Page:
Almost everyone knows about Dubai and its vast expanse of riches. The city is a part of the United Arab Emirates and has been synonymous with oil for the major part of the last century. Most people think that Dubai became rich due to it being a part of the Gulf, the oil well of the world, but the major part of around a $100 billion revenue of the state comes from prosperous areas like real estate, airlines and ports. Oil comprises only seven percent of the total revenue whereas the rest of the income comes from heavy investments in industries and land.
The reason behind the progressive development of the state can be due to the western methods that have been adopted by Dubai rulers. In the early 1980’s, it was understood that Dubai would not be able to last long in the competitive race if the focus was only given to oil resources. Thus foundations were laid for investments in real estate that are now the major backbone of the Arab economy. In the year 2000, the majority of property development started taking place in the vicinity. This gave a fresh impetus to the economy and literally led to a boom.
In the year 2000, the world saw the opening of the Dubai Internet City. This invited global clients from all arenas and helped Dubai's businesses to leverage. The InfoTech hub was completely tax free and attracted lots of investors. The 2003 boom led many foreign investors to notice the emirates and then plan to invest there. The best part about the property rules at that was that property owners could only own their respective properties for a period of ninety-nine years and hence there was nothing called freehold rule. It was during this time that major buildings like the Burj Khalifa constructed by Emaar properties, Dubai Marina, Jumeirah Village and Burj Al-Arab, the World’s most expensive hotel and other such projects came underway.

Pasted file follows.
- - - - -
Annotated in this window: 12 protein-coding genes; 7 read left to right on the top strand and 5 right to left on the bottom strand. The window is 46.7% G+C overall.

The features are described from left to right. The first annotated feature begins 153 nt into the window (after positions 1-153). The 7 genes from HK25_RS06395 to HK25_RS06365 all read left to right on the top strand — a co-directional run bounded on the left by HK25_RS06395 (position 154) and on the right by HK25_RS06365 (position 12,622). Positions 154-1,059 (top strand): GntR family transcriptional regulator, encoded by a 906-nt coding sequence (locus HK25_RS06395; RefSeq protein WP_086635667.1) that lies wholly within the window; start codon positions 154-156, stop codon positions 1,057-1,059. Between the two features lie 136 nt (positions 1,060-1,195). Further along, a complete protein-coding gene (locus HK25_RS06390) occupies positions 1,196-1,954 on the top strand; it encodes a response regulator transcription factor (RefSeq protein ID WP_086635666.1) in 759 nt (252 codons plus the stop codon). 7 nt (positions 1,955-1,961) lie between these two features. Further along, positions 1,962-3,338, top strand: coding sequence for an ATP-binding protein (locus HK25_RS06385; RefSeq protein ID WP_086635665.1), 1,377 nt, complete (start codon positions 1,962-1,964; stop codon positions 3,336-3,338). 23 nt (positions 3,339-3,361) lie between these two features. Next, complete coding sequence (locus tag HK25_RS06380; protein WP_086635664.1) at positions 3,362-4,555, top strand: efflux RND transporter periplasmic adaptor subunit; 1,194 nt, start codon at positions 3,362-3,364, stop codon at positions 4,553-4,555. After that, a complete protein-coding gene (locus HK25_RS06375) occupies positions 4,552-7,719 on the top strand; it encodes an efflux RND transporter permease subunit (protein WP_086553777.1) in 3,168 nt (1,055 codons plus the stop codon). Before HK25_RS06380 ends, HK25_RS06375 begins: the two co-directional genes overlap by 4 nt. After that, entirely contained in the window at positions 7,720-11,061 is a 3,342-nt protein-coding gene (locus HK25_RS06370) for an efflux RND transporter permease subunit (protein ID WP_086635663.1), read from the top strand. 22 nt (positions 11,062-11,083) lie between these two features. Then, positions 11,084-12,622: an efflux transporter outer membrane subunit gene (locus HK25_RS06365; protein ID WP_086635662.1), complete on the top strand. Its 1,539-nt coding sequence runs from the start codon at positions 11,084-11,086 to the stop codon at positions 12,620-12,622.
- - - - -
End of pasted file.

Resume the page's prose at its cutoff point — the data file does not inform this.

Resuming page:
Burj Khalifa (construction cost $1.5 billion) is, until now, the tallest building on the planet and this significantly increased revenue for the city in terms of tourism. Then, the palm islands (construction cost $12.3 billion) also took the demand for the city to an entire new level. Talking about current times, the city is facing a lot of problems since 2008 when the gross domestic product was estimated at $82.11 billion. During the credit crisis situation most of its real time big investors lost a lot of money and left their incomplete projects. Property prices started falling down significantly and thousands of local people started losing their jobs.
If this was not enough, the press came under the scanner of the Dubai Government and their clash led to a bad name. Slowly and steadily, the city is gaining its vigor back. Even though the Emirates city is facing a turbulent time, it has seen enough successes and failure in its short history and is known to fight problems with a brave face. Its strategic location and close proximity to Asia, and Europe has ensured prospective business opportunity for a long time in the future.